A reflection on the Eucharistic Prayer, part of a series of reflections on the parts of the Mass
Medieval mystic and writer Meister Eckhart once said, “If the only prayer I ever prayed was ‘Thank you’ that would be enough.” In fact, that prayer of thanks is the very center of the mass, and gives it the name that we often use for the mass these days, the Eucharist. Eucharist is the Greek word for thanks.
And so the Eucharistic prayer is built around thanks, namely thanks for human salvation by Christ. If you pay attention to its words, you will always hear some description of how we have been saved. There are three main parts to that recounting. The first is called the epiclesis, the calling down of the Holy Spirit on the gifts of bread and wine. It is then that the presider extends his hands over the gifts in the ancient sign of invoking the Spirit. The second part is the recounting of the words of Jesus at the Last Supper, known as the Words of Institution. It is during this recounting that the presider holds up the bread and wine transformed into the body and blood of Christ for the assembly to adore. The third main part of the prayer is the Anamnesis, or the remembering. Here the presider specifically recounts the main points of Salvation History.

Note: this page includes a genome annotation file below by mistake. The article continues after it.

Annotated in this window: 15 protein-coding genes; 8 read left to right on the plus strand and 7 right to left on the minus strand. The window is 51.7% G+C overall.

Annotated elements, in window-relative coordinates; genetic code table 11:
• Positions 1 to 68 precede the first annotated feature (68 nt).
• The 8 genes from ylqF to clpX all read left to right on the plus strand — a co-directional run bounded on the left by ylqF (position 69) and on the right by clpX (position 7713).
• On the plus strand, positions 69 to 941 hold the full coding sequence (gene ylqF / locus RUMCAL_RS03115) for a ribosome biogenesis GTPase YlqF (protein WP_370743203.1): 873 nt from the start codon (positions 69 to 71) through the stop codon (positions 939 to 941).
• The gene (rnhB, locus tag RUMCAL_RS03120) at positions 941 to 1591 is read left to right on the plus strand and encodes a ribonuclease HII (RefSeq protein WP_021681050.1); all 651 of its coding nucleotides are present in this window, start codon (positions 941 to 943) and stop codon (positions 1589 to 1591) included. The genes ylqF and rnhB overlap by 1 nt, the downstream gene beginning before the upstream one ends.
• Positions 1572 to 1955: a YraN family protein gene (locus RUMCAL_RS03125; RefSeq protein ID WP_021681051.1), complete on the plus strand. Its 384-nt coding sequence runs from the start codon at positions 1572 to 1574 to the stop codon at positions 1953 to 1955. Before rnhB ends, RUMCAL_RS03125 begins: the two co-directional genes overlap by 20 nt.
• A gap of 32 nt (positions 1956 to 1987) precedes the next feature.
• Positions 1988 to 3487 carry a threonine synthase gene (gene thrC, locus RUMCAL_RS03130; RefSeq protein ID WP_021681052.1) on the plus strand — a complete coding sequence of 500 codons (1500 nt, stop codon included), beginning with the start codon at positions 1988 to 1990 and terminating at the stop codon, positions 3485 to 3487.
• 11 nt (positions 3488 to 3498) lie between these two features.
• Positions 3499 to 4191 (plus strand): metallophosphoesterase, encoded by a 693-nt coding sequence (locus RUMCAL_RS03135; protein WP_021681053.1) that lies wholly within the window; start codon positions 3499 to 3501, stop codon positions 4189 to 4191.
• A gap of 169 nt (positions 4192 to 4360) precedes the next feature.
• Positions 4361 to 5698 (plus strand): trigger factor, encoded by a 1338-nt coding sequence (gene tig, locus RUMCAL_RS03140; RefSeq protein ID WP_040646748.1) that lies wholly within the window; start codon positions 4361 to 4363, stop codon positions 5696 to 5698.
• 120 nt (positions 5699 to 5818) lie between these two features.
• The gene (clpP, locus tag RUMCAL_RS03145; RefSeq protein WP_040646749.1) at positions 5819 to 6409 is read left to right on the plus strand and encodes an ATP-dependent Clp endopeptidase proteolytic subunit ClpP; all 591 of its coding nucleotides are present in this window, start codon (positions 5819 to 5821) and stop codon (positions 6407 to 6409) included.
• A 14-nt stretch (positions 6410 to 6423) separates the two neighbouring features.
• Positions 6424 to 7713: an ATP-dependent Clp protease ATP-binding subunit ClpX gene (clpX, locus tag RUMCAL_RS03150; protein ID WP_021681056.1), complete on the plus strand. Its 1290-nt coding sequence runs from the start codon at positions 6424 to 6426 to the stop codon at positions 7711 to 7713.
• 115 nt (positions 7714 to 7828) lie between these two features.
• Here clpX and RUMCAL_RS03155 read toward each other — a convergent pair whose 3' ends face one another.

So it is that each time we celebrate the mass, the central act of our faith, we give thanks to God for God’s goodness to us. This says to us that the very core of who we are is a people of thanksgiving. How transformative would that be for each of us, and for all of us as a community, if our prayer always began in what we are thankful for? In gratitude? Try it for a while. praying not for God to do something for us, but praying “Thank You” for all that God has already done.